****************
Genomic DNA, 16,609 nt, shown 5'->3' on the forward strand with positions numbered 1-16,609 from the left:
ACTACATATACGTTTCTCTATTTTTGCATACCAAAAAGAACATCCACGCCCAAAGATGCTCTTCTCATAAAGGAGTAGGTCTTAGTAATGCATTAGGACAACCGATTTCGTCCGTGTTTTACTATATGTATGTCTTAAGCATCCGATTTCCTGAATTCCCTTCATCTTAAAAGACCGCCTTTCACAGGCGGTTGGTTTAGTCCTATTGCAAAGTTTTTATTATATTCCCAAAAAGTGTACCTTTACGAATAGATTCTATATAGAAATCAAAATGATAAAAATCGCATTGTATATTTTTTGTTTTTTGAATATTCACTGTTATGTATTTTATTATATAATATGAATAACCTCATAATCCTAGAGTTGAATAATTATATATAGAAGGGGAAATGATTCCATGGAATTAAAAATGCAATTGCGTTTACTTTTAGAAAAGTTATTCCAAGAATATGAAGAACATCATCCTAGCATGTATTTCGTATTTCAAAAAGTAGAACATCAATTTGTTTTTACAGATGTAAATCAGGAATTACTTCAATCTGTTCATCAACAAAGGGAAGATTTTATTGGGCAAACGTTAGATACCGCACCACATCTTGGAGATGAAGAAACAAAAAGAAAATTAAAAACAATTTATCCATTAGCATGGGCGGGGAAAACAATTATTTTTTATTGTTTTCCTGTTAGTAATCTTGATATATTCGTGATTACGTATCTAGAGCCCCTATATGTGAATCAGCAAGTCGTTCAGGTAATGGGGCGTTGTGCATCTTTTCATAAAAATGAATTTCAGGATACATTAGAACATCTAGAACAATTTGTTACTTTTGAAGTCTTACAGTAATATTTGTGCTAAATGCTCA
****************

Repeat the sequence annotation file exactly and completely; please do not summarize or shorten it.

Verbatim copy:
Genomic DNA, 16,609 nt, shown 5'->3' on the forward strand with positions numbered 1-16,609 from the left:
ACTACATATACGTTTCTCTATTTTTGCATACCAAAAAGAACATCCACGCCCAAAGATGCTCTTCTCATAAAGGAGTAGGTCTTAGTAATGCATTAGGACAACCGATTTCGTCCGTGTTTTACTATATGTATGTCTTAAGCATCCGATTTCCTGAATTCCCTTCATCTTAAAAGACCGCCTTTCACAGGCGGTTGGTTTAGTCCTATTGCAAAGTTTTTATTATATTCCCAAAAAGTGTACCTTTACGAATAGATTCTATATAGAAATCAAAATGATAAAAATCGCATTGTATATTTTTTGTTTTTTGAATATTCACTGTTATGTATTTTATTATATAATATGAATAACCTCATAATCCTAGAGTTGAATAATTATATATAGAAGGGGAAATGATTCCATGGAATTAAAAATGCAATTGCGTTTACTTTTAGAAAAGTTATTCCAAGAATATGAAGAACATCATCCTAGCATGTATTTCGTATTTCAAAAAGTAGAACATCAATTTGTTTTTACAGATGTAAATCAGGAATTACTTCAATCTGTTCATCAACAAAGGGAAGATTTTATTGGGCAAACGTTAGATACCGCACCACATCTTGGAGATGAAGAAACAAAAAGAAAATTAAAAACAATTTATCCATTAGCATGGGCGGGGAAAACAATTATTTTTTATTGTTTTCCTGTTAGTAATCTTGATATATTCGTGATTACGTATCTAGAGCCCCTATATGTGAATCAGCAAGTCGTTCAGGTAATGGGGCGTTGTGCATCTTTTCATAAAAATGAATTTCAGGATACATTAGAACATCTAGAACAATTTGTTACTTTTGAAGTCTTACAGTAATATTTGTGCTAAATGCTCA